d. Cotton Mather, one of most prominent clergymen in Massachusetts, tacitly
supported the witch trials and thus weakening the prestige of the clergy.
V. Completing the New England Colonies
*A. Rhode Island (1644)
1. Williams built Baptist church at Providence (probably 1st Baptist church in America)
a. Complete freedom of religion, even for Jews and Catholics. Also Quakers.
b. No oaths required regarding one's religious beliefs
c. No compulsory attendance at worship
d. No taxes to support a state church
2. Provided simple manhood suffrage in the colony from the outset
-- Opposed to special privilege of any sort
3. RI saw immigration dissenters from Bay Colony which led to most individualistic and
independent population (along with North Carolina).
4. Given charter from Parliament in 1644; squatters now had rights to land
B. Connecticut (founded in 1636)
1. May 1636, group of Boston Puritans led by Rev. Thomas Hooker moved into the
Connecticut River valley area and founded the town of Hartford
a. Three valley towns of Hartford, Windsor, and Wethersfield established
Connecticut colony.
b. Hooker objected to arbitrary strict power of Gov. Winthrop and MBC’s magistrates.
c. His congregation also wanted more lands that MBC was unwilling grant.
2. New Haven founded in 1638
a. Founded by Puritans wanting stricter and closer church-gov't alliance than
Massachusetts (in contrast to Hooker’s ideas)
b. When the colony harbored two judges who condemned Charles I to death, Charles II
sought revenge by granting colonial charter to Connecticut which merged New Haven
with more democratic settlements in Connecticut Valley
3. Fundamental Orders drafted in 1639 by new Connecticut River colony
a. First modern constitution in American history
b. Established a democracy controlled by "substantial" citizens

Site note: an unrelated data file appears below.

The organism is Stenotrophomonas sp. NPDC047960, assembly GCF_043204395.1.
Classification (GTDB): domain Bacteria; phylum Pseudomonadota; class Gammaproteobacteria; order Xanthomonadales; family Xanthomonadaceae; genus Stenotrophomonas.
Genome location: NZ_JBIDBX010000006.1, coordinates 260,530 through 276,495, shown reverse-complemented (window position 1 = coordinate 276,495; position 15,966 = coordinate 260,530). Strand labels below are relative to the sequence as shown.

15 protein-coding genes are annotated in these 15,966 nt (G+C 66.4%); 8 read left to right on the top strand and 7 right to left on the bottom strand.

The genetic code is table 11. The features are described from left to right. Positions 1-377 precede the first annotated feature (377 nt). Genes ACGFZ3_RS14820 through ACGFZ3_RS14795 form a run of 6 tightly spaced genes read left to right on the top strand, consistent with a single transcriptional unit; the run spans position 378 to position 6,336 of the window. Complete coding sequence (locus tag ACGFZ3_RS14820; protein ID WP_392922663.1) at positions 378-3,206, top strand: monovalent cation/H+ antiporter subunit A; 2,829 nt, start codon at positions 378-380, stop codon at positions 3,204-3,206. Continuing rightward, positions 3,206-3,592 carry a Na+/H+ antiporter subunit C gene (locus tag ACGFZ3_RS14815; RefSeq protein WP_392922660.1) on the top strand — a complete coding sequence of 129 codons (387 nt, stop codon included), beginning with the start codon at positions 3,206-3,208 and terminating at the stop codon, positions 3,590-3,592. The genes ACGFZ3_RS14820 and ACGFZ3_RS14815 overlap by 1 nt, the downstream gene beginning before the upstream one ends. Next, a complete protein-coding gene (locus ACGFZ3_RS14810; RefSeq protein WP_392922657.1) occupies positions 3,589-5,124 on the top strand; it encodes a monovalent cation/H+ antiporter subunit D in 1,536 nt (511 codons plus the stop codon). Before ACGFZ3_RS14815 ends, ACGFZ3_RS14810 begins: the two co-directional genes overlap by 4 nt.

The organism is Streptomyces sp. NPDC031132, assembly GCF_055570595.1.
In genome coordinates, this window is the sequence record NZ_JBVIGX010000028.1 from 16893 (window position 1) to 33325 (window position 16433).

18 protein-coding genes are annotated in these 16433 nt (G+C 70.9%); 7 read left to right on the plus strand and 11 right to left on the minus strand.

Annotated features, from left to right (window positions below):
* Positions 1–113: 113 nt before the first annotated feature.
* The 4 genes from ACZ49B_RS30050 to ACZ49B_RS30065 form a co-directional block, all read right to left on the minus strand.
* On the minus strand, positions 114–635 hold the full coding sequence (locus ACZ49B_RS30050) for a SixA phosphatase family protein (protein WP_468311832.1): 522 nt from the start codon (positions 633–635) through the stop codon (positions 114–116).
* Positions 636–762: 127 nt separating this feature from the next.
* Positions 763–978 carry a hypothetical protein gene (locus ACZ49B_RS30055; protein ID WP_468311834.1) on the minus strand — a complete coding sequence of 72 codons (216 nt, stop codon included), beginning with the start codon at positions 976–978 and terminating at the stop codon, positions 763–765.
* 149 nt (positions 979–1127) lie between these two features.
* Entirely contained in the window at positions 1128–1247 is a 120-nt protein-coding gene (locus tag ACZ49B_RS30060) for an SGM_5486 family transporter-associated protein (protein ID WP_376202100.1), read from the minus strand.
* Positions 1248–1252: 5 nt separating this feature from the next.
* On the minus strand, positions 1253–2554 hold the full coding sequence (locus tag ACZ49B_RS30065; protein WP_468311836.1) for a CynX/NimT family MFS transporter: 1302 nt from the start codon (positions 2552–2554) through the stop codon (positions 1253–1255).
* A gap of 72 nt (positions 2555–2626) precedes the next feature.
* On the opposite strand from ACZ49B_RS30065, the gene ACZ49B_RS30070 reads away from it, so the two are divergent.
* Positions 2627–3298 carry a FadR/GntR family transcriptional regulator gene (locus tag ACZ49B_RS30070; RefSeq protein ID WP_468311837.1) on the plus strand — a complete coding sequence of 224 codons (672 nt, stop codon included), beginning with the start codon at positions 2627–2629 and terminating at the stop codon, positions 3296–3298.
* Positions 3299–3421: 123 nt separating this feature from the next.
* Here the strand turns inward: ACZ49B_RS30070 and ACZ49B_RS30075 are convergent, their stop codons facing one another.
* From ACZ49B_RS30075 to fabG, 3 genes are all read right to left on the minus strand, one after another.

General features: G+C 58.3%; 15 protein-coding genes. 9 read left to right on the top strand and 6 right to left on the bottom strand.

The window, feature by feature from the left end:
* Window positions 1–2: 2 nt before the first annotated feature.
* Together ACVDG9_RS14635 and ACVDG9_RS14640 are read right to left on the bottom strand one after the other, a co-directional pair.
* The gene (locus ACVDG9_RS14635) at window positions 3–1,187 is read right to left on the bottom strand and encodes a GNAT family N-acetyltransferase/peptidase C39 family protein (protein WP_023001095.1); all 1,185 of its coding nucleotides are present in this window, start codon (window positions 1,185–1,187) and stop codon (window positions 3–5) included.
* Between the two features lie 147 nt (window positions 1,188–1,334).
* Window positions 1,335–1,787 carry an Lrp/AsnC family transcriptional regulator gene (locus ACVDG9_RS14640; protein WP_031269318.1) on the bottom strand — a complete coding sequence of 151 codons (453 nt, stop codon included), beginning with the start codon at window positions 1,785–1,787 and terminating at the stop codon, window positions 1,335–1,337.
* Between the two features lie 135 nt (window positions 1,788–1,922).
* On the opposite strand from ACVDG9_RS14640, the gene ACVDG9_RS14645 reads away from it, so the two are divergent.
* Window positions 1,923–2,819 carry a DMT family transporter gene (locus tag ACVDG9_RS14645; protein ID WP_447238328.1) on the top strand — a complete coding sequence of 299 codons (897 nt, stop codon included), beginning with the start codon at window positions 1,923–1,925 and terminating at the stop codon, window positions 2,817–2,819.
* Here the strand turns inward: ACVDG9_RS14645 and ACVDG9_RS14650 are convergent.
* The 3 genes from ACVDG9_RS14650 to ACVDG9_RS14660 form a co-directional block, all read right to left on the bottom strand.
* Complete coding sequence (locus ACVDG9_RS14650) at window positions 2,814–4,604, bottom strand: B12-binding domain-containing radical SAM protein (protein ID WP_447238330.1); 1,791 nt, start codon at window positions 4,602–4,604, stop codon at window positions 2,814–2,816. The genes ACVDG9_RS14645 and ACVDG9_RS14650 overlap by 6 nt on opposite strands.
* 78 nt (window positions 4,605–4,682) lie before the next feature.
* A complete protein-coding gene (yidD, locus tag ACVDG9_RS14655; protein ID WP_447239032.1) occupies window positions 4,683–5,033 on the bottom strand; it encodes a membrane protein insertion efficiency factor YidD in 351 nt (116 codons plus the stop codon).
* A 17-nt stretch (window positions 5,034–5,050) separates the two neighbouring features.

i. Gov’t should be based on consent of the people.
ii. Patterned Massachusetts’ gov’t.
c. Foundation for Connecticut’s colonial charter and later, its state constitution.
*New England Map
C. Maine absorbed by MBC in 1677 after purchase from the heirs of its founders
-- Remained part of Massachusetts for nearly 150 years until Compromise of 1820.
D. New Hampshire (1679) -- absorbed in 1641 by Massachusetts Bay colony
1. Primarily fishing and trading economy
2. 1679, Charles II arbitrarily separated N.H. from MBC after being annoyed with
MBC's apparent greed in land acquisition. N.H. became royal colony.
VI. New England Confederation (1643) -- MBC, Plymouth, Connecticut & New Haven
A. Pequot War (1636-1637) -- Despite Puritan victory over Indians, NE colonies realized
collective security was necessary for future defense.
1. Relations between Puritans & Pequots strained in years preceding the war in
southern Connecticut and Rhode Island as Puritans wanted Indians to move
2. Connecticut towns sent 90 men who opted to attack a smaller village of
non-combatants where 400 Indian men, women and children were slain
3. By summer’s end, most remaining Pequots either captured, sold as slaves to
West Indies, or fled for shelter to their former enemies.
4. Puritans used Biblical passages to justify extermination of the Pequots.
B. In response to Pequot War, New England Confederation founded in 1643.
1. Purpose: defense against foes (e.g. Indians, French, and Dutch).
2. Significance: First milestone on road to colonial unity.
3. 1st era of "salutary neglect": Eng. Civil War in 1640s left colonies to fend for themselves.
4. Organization
a. Exclusively Puritan (Maine & Rhode island not allowed)
b. Helped to solve intercolonial problems (e.g. runaway servants and criminals)
C. King Philip’s War (1675)
1. New England Confederation put to the test during war with Indian chieftain King
Philip (Metacom) -- Wampanoag Chief, son of Massasoit
2. 52 of 90 Puritan towns attacked; burning or other damage ensued; 13 destroyed
-- Indians copied the Puritan attacks on noncombatants in the Pequot War.
3. Colonists victorious; many Indians sold into slavery.
-- Metacom executed and his head was cut-off and displayed for 20 years.
4. Impact of war: bloodiest ever fought on New England soil.
VII. Dominion of New England
A. Charles II clamps down on New England Confederation
1. Relative independence among the colonists due to salutary neglect ran contrary
to the wishes of the restored English throne, royalists, and Church of England.
-- Puritan hopes of purifying the English Church were destroyed